In the scramble to invent the battery of the future, many of the world’s brightest minds have focused on finding new materials for the parts that conduct the juice. Guihua Yu and his University of Texas research team focused on goo: a “self-healing” gel that could hold together the electrodes that tend to crack in next-generation batteries as they charge.

They got the gel to work late last year, according to a pair of peer-reviewed reports published in the scientific journal Nano Letters. The breakthrough has implications for technologies as small as an iPhone, as large as batteries that could power entire cities and as hip as Tesla’s electric cars.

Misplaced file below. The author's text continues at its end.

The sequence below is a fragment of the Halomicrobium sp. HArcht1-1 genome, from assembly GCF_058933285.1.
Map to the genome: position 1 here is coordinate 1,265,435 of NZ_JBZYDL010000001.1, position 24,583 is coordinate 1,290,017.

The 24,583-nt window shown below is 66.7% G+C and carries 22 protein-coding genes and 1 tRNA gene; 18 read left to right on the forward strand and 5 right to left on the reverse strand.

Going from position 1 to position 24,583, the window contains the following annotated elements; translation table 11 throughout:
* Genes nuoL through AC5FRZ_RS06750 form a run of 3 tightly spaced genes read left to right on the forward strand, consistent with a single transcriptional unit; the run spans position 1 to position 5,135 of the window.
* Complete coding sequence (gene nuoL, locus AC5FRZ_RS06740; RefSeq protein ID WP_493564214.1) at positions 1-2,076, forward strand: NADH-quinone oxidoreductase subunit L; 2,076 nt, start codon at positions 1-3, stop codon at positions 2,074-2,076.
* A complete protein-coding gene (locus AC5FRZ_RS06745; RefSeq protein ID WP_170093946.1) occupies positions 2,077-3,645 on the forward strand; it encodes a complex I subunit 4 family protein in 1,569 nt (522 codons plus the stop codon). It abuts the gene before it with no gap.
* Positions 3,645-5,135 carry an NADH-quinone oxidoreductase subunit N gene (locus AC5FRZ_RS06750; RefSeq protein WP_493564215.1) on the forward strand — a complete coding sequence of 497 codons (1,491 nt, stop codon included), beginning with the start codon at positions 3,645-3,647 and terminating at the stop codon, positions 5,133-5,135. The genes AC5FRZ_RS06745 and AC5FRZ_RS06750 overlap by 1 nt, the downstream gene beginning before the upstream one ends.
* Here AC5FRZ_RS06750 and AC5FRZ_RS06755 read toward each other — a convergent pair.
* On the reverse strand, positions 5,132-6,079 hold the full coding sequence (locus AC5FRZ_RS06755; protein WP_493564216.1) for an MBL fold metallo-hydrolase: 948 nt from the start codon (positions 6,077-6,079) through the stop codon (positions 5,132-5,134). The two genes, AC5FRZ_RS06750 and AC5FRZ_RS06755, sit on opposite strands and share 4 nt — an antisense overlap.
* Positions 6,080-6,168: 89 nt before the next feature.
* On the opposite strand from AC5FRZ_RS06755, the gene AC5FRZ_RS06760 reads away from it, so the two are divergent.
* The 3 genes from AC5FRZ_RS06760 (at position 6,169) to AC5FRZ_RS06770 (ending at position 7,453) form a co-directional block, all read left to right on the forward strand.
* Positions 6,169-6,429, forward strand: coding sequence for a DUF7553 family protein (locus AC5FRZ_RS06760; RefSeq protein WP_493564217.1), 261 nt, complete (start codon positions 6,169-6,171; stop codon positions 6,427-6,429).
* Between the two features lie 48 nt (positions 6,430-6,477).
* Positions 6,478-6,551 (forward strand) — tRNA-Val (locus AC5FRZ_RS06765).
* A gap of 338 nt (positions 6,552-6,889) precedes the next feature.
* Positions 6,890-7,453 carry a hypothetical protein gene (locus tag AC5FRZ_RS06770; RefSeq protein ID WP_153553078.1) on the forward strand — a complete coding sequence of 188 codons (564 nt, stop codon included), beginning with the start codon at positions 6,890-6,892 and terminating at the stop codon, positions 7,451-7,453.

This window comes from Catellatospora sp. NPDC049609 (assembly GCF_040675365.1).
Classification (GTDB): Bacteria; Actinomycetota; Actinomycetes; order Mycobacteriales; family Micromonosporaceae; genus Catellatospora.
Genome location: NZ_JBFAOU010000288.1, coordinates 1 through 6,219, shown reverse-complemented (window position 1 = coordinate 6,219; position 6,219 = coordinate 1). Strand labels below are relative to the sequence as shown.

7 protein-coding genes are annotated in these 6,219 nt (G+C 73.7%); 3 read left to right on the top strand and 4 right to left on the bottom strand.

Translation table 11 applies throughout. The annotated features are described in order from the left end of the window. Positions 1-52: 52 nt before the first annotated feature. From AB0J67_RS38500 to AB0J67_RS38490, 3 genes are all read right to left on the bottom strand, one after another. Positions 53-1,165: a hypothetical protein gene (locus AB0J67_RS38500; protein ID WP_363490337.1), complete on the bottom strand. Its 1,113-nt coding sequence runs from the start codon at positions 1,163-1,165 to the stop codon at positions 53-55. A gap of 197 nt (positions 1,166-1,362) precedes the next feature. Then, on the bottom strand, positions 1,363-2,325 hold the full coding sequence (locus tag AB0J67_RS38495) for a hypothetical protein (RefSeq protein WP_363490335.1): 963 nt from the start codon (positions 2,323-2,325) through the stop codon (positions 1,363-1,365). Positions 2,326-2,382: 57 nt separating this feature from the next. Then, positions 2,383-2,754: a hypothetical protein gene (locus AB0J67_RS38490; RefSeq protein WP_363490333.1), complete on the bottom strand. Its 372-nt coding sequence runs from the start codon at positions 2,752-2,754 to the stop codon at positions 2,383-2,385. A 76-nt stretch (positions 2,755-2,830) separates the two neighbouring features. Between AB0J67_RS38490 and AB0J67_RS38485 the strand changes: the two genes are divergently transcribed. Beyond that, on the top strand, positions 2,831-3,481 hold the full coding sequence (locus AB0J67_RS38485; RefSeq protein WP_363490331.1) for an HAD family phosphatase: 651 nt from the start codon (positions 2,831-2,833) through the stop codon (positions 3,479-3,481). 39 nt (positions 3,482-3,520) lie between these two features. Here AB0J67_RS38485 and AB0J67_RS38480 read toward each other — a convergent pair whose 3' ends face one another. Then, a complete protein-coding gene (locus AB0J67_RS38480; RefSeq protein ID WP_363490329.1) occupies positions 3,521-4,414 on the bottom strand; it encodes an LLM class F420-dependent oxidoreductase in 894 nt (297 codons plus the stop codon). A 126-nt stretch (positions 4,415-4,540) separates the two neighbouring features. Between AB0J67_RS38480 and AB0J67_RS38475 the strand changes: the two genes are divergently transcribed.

It will be years before the gel is on the market, but the potential uses illustrate just how many sci-fi-sounding ideas are nearly a reality, thanks in part to advances in the “flexible electronics” field: phone batteries that could fix themselves; workout shirts with “biosensors” that could monitor someone’s heart rate; even, as a KUT report on Yu’s work noted“, robots that could heal themselves when damaged (Cue the T-1000 from Terminator 2”).

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